A Portfolio of Posters, Collins Gallery, Glasgow This exhibition of Edward McKnight Kauffer's posters recalls a sadly eclipsed genre of ‘poster artist’. Photography has revolutionised advertising techniques since McKnight Kautter first began working on poster designs lorthe London Underground in 1915. Magazine advertising has changed out of all recognition, but contemporary poster and billboards, which were McKnight Kauffer's speciality, look way behind what he was doing over fifty years ago. McKnight Kaufferwas an American, trained as a painter and scored a famous success with his first posters for the tube just after the First World War. Commissions forShelI, Eno’s Fruit Salts and American Airways followed. His early work especially uses flat areas of blockprinted colour and it has a freshness and simple clarity that must have won the heart of every advertiser he worked for. He drew freely on contemporary trends in art, using the sharpness and directness of Japanese prints and the new sense of power of the machine age to remarkable effect. The London Museum of Practical Geology can never have looked so exciting as when McKnight Kautter designed a poster for it. He showed a huge, faceted piece of metal soaring up the page with all the impressive and towering importance of a New York skycraper viewed from street level. One of the most striking differences between McKnight Kauffer's posters

Lithography and Screenprinting £25 (£20 cone). lntensive courses in basic skills.

I DUEEN'S HALL Clerk Street Box Office 668 201‘). Mon—Sat 10am—5pm. Cafe. Country Matters I—27 Feb. A whimsical view of courttry life by Carmen Abrosevich.

I RIAS l5 Rutland Square. Mon—Fri 9.30am—5pm.

Environment Show Until 4 Feb. Architectural designs for the environment pavilion at the Glasgow Garden Festival. The design selected was submitted by Assist Architects. Glasgow and will be built for the festival.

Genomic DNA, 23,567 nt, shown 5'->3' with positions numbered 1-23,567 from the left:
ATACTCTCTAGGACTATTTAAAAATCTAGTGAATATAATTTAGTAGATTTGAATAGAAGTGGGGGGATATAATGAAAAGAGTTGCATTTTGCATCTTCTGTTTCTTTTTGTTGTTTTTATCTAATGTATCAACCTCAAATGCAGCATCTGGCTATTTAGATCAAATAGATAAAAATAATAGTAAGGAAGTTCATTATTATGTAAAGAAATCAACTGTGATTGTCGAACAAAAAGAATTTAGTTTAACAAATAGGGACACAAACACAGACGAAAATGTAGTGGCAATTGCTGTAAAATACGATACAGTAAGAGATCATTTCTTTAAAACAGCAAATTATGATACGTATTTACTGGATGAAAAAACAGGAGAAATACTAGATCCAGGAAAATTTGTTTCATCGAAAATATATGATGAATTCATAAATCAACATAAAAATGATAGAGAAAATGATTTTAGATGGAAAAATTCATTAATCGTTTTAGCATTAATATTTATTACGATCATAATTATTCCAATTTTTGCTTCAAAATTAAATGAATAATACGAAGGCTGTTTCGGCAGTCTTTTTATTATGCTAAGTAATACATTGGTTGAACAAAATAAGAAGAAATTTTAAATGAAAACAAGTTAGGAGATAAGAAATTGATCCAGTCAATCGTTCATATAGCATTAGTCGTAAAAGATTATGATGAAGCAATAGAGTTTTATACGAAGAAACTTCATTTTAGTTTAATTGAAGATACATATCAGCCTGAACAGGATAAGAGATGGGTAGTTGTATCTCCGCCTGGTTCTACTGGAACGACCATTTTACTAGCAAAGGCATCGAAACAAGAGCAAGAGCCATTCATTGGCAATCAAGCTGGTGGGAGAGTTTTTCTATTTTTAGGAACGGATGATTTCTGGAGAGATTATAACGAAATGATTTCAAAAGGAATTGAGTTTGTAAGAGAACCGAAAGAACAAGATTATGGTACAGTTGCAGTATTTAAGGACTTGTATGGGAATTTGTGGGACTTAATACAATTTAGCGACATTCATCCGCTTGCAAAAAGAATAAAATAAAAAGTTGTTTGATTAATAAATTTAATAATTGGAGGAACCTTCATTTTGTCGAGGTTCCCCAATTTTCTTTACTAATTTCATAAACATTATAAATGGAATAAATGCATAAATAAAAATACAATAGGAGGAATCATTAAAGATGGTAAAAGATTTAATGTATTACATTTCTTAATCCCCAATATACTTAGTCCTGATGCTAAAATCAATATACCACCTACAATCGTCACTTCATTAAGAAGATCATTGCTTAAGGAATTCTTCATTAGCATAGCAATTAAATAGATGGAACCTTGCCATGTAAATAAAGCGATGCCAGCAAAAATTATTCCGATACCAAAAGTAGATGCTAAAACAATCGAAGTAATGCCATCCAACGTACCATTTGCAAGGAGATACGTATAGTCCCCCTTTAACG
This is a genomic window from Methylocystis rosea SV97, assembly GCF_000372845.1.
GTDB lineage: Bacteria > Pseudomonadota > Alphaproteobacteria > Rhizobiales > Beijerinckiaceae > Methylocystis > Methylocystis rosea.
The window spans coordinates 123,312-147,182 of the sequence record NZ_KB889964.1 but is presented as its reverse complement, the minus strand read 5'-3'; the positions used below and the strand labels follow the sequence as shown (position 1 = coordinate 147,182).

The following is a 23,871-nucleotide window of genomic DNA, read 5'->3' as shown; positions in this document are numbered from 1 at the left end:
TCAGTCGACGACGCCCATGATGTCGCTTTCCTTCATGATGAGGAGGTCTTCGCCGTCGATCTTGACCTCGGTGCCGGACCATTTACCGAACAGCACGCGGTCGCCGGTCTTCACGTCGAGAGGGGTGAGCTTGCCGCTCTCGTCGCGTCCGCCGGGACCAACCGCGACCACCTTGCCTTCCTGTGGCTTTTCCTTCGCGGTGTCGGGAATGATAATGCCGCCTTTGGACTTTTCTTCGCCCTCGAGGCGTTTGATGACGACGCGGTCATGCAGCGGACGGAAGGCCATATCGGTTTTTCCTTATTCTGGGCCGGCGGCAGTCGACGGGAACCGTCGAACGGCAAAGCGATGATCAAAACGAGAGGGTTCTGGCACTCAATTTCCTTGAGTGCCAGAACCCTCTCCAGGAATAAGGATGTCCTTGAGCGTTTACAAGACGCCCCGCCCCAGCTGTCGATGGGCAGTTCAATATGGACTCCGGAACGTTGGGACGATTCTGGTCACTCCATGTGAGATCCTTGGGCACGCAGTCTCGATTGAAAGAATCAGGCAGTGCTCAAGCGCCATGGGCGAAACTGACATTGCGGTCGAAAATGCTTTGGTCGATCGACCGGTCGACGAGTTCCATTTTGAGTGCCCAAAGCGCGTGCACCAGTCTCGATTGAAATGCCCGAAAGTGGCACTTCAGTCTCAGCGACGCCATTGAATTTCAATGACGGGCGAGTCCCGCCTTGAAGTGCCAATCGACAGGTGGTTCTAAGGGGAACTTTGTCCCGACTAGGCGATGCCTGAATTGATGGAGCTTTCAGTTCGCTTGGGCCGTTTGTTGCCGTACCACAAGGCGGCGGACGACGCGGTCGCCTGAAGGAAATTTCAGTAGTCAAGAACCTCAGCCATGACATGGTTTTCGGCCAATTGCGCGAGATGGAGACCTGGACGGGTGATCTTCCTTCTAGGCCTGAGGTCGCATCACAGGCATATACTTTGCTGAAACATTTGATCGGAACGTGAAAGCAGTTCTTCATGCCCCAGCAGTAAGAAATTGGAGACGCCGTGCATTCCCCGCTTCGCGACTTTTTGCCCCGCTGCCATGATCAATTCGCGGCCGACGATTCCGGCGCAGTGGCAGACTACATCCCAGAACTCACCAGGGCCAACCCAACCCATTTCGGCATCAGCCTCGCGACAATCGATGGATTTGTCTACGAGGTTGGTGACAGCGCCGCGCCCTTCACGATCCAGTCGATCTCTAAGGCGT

I RICHARD DEMARCO GALLERY Blackfriars Church. Blackfriars Street (off High Street). 5570707.

Maggi Hambling lean—ZtiFeb.

I lambling’s erotic hulls move from the Serpentine in London. No energyspared in this show.

Yugoslavia From 1—9 February Richard Demarco is visiting Sarajevo with a number of Scottish artists to take part in the Winter Festival there. An exhibition of Scottish art (including work by Jack Knox. Doug Cocker. Moira lnnes. John Bellany and twenty more) will be mounted at the Collegium Artisicum and installations will be made on site. The trip is being organised in conjunction with the Scottish Sculpture Trust. Contact the gallery for further details.

I ROYAL BOTANIC GARDEN 557 7171. Mon—Fri 10am—l hour before sunset.

Sat .Sun 1 lam—1 hour before sunset. lnverleith Ilouse is open on weekends only.

New Sculpture The pond looked very empty when Reg Butler‘s little female figure left with the Gallery of Modern Art. But the Botanic Garden has filled the gap.



and those of today is that he doesn‘t seem to have been weighed down with a lot of excess baggage about ‘concepts’ and slogans. His work is much the stronger for it and to emerge

i of thought in contemporary billboards |

David Annand's full-size heron with wings

spread for flight will permanently reside on the spot. Appropriate too. as real live herons have been known to fish in the ornamental pond.